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PROLOGUE:

Wo Houfbolds, both alike in Dignity,
In fair Verona, (where we lay our Scene)
From ancient grudge break to new mutiny,

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Where civil blood make civil bands unclean. From forth the fatal loins of these two foes,

A pair of far-crofs'd lovers take their life 3 Whofe mif-adventur'd piteous overthrows,

Do, with their death, bury their parents ftrife,
The fearful paffage of their death-mark'd love,
And the continuance of their parent's rage,
Which but their childrens end nought could remove,
Is now the two hours traffick of our stage.
The which if you with patient ears attend,
What bere fball miss, our toil fball firive to mend.

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DRAMATIS PERSONA.

ESCALUS, Prince of Verona.
PARIS, a young Nobleman in love with Juliet, and Kinfman

to the Prince.

MOUNTAGUE, 2 Fab Lords of ancient Families, Enemies CAPULET S to each other.

ROMEO, Son to Mountague.

MERCUTIO, Kinfman to the Prince, and friend to Romeo.
BENVOLIO, Kinman and friend to Romeo.
TYBALT, Kinfman to Capulet.

Friar LAWRENCÉAUMU

Friar JOHN.
BALTHASAR, Servant to Romeo.
Page to Paris.

SAMPSON,
GREGORY,

Servants to Capulet.

ABRAM, Servant to Mountague,

Apothecary.

PETER, Servant to the Nurse.

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Lady MOUNTAGUE, Wife to Mountague. **
Lady CAPULET, Wife to Capulet.
JULIET, Daughter to Capulet, in love with Romeo,
Nurfe to Juliet.

Citizens of Verona, feveral men and women relations to Capulet, Muficians, Mafkers, Guards, and other Attendants.

The SCENE, in the beginning of the fifth Act, is in Mantya; during all the rest of the Play, in and near Verona.

The Plot taken from an Italian Novel of Bandello.

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The Street in Verona.

Enter Sampfon and Gregory, with fwords and bucklers, two Servants of the Capulets.

Sam.

REGORY, on my word, we'll not carry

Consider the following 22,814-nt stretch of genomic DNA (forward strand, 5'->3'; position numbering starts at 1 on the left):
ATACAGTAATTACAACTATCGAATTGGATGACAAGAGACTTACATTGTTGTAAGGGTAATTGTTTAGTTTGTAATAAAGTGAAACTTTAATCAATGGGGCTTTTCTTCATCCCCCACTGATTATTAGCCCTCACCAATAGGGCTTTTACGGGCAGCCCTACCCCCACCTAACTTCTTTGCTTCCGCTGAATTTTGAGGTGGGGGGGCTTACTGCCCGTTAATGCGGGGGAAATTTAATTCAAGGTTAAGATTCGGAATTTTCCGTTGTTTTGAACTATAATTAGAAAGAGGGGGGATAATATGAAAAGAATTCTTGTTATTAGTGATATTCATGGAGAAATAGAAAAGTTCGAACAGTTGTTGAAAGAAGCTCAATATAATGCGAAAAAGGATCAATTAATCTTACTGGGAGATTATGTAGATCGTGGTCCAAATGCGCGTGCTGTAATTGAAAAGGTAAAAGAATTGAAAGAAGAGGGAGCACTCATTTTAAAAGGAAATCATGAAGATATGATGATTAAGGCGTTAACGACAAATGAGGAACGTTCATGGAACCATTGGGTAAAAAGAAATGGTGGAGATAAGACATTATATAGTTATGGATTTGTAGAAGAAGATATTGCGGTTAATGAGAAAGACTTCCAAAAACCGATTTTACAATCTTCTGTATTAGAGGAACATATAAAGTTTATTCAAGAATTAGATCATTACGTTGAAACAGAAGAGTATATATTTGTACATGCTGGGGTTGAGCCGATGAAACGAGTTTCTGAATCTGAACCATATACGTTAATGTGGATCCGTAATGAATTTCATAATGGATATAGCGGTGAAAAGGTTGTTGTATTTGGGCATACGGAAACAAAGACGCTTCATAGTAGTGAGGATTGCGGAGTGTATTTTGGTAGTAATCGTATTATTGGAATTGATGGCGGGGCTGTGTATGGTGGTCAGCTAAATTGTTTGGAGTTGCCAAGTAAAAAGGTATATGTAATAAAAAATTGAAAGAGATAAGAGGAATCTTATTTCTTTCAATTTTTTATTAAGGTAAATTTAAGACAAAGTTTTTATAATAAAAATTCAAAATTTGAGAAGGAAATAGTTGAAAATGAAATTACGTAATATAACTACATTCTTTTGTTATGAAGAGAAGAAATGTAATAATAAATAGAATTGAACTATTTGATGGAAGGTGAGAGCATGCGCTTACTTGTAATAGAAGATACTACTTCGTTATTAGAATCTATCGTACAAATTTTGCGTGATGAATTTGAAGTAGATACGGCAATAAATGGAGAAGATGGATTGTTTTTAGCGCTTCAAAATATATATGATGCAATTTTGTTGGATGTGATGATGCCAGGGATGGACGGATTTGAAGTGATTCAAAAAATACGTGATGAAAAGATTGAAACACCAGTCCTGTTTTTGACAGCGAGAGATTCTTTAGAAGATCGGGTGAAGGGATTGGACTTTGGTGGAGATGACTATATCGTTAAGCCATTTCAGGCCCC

coals.

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Greg. No, for then we should be colliers.
Sam. Iftrike quickly, being mov'd.
Greg. But thou art not quickly mov'd

to Atrike...

Sam. A dog of the houfe of Mountague moves me. Gre. To move, is to ftir; and to be valiant, is to ftand: therefore, if thou art mov'd, thou runn'ft away.

Sam. A dog of that house shall move me to ftand I will take the wall of any man or maid of Mountague's.

Greg. That fhews thee a weak flave, for the weakest goes to the wall.

Sam. True, and therefore women, being the weakest yeffels, are ever thruft to the wall: therefore I will puth Mountague's men from the wall, and thrust his maids to

the wall.

men.

Greg. The quarrel is between our masters, and us their Sam, 'Tis all one, I will shew my felf a tyrant: when

I have fought with the men, I will be cruel with the maids, and cut off their heads,

Greg. The heads of the maids?

Sam. Ay, the heads of the maids, or their maidenheads, take it in what fenfe thou wilt.

Greg. They must take it in fenfe that feel it.

Sam. Me they fhall feel while I am able to ftand: and 'tis known I am a pretty piece of flesh.

Greg. 'Tis well thou art not fish: if thou hadft, thou hadft been Poor John. Draw thy tool, here comes of the houfe of the Mountagues.

Enter Abram and Balthafar.

Sam. My naked weapon is out; quarrel, I will back thee, Greg. How? turn thy back and run ?

Sam. Fear me not.

Greg. No, marry: I fear thee!

Sam. Let us take the law of our fides: let them begin. Greg. I will frown as I pafs by, and let them take it as they lift.

Sam. Nay, as they dare. I will bite my thumb at them, which is a difgrace to them if they bear it. Abr. Do you bite your thumb at us, Sir? Sam. I do bite my thumb, Sir. Abr. Do you bite your thumb at us, Sir?" Sam. Is the law on our fide, if I fay ay? Greg. No.

Sam. No, Sir, I do not bite my thumb at you, Sir: but I bite my thumb, Sir.

Greg. Do you quarrel, Sir?

Abr. Quarrel, Sir? no, Sir.

Sam. If you do, Sir, I am for you; I ferve as good a

man as you.

Abr. No better.

Sam. Well, Sir.

Enter Benvolio.

Greg. Say better: here comes one of my master's kinf

men.

Sam. Yes, better, Sir.
Abr. You lie.

Sam

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